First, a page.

The Federation of German Industries (BDI) yesterday lowered its growth forecast for Europe’s largest economy for this year, citing weaker demand for German goods due to increased business uncertainty caused by US President Donald Trump’s trade policies and Brexit.
The German economy is expected to grow by 2 percent this year, down from a previous estimate of 2.25 percent, BDI president Dieter Kempf said.
Exports would rise 3.5 percent in real terms, below the BDI’s initial forecast of 5 percent, he added.
“The trade policy of US President Trump, but also the approaching Brexit, are dampening investment activity worldwide and with it German export business,” Kempf said.
Weighing into the debate about rising extremism in Germany after footage of violent xenophobic protests in the eastern city of Chemnitz in the past weeks was seen around the world, Kempf said that hate against foreigners and nationalism is harming the nation’s economic self-interest.
The German economy with its export-oriented manufacturing sector and an overall export quota of nearly 50 percent is also facing an increasingly serious threat, Kempf said.
On the one hand, the global economic recovery has reached its peak, leading to less dynamic demand for German machinery and equipment, Kempf said.
“On the other hand, German companies are facing risks with each protectionist measure — even if it is targeted against China,” he added.
China is Germany’s most important trading partner and the US is its biggest single export destination. An escalating tariffs dispute between Washington and Beijing is therefore hitting German exporters as well.
The German growth outlook is also clouded by an impasse in Britain’s negotiations with its EU partners over the conditions of its departure from the bloc in March next year. Britain is Germany’s fifth most-important export destination.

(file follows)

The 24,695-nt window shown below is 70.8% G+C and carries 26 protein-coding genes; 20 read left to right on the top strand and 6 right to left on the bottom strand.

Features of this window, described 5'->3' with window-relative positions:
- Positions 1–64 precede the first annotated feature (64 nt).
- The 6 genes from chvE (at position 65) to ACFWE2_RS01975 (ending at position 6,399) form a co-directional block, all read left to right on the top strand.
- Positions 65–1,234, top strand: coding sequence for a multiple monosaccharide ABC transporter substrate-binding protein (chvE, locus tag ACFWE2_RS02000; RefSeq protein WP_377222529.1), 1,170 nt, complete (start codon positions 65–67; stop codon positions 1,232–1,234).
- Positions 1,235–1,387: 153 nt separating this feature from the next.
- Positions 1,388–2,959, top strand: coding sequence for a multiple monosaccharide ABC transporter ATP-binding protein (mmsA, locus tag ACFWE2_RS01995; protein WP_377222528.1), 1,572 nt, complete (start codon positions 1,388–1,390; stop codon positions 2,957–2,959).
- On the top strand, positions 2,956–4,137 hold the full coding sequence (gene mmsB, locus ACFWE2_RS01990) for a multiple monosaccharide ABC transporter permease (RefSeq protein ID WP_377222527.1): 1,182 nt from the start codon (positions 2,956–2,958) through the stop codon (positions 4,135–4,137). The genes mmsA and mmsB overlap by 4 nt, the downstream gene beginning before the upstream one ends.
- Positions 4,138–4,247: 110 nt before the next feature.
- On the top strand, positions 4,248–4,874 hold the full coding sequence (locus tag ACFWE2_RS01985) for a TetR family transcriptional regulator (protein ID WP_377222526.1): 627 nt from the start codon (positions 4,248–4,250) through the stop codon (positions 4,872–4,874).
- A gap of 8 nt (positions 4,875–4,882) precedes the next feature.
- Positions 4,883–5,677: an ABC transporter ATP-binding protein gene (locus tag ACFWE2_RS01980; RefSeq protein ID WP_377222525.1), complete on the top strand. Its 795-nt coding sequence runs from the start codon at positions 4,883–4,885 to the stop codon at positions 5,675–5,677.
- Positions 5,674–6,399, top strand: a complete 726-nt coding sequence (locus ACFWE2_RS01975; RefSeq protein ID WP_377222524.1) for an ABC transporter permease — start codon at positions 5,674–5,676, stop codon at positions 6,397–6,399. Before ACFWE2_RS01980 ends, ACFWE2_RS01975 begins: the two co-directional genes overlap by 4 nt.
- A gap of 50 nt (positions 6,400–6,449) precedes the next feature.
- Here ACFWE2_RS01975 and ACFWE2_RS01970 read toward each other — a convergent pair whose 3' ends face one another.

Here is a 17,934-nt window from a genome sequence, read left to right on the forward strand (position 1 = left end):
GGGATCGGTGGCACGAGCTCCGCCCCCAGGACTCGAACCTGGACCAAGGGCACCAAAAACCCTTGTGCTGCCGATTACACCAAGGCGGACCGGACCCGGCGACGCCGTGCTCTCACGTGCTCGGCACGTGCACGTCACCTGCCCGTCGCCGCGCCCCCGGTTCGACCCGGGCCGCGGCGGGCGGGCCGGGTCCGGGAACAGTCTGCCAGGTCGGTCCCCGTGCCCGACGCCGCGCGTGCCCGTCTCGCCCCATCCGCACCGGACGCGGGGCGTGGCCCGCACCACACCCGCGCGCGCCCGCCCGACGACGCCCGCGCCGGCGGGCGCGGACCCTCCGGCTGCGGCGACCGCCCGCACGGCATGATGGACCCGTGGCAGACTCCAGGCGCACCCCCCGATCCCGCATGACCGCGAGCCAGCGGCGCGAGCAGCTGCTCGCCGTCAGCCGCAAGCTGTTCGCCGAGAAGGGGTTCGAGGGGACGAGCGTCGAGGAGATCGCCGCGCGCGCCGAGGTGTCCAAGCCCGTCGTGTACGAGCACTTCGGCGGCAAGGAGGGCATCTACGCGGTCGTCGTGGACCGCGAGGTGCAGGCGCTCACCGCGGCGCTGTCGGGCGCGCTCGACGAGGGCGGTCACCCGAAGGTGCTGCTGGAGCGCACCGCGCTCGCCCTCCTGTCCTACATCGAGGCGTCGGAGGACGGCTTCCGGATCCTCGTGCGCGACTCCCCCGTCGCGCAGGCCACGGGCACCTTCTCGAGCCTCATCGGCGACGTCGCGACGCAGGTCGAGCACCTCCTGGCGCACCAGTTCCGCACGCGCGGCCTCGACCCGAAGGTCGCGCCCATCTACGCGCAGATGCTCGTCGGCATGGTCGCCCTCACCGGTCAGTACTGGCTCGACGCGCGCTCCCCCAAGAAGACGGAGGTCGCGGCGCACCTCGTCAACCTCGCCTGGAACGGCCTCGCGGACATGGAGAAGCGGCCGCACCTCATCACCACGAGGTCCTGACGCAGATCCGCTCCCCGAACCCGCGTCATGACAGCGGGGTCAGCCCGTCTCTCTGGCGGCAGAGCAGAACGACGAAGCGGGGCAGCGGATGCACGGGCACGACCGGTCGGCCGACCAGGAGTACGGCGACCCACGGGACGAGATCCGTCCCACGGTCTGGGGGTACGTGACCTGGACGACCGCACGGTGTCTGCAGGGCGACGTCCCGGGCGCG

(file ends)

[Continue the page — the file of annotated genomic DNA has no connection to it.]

Germany’s economic upswing is in its ninth year and could continue for a while, Kempf said.
“Nevertheless, Germany must prepare for the downturn. We have to take precautions — now,” he added.
His comments chimed with the Ifo Business Climate Survey released on Monday, which showed morale holding steady, even as the manufacturing sub-index dipped and companies scaled back their overall expectations slightly.
Kempf called for lower corporate taxes, higher public investments in education and digital infrastructure, as well as a completion of the EU’s single market by harmonizing rules in areas such as services, energy and digital business.
With deep divisions over migration spilling over into the Chemnitz protests after migrants were blamed for the fatal stabbing of a German man, Kempf issued a warning about how hating foreigners could hit the economy.
“Investments of foreign companies and the integration of skilled workers from other countries contribute significantly to growth and jobs. We are an open society and we want to stay that way,” Kempf said.
In a thinly veiled attack against the far-right Alternative for Germany party, which is gaining popularity in the polls, Kempf added: “An allegedly homeland-loving nationalism that declares everything foreign an enemy is wrong.
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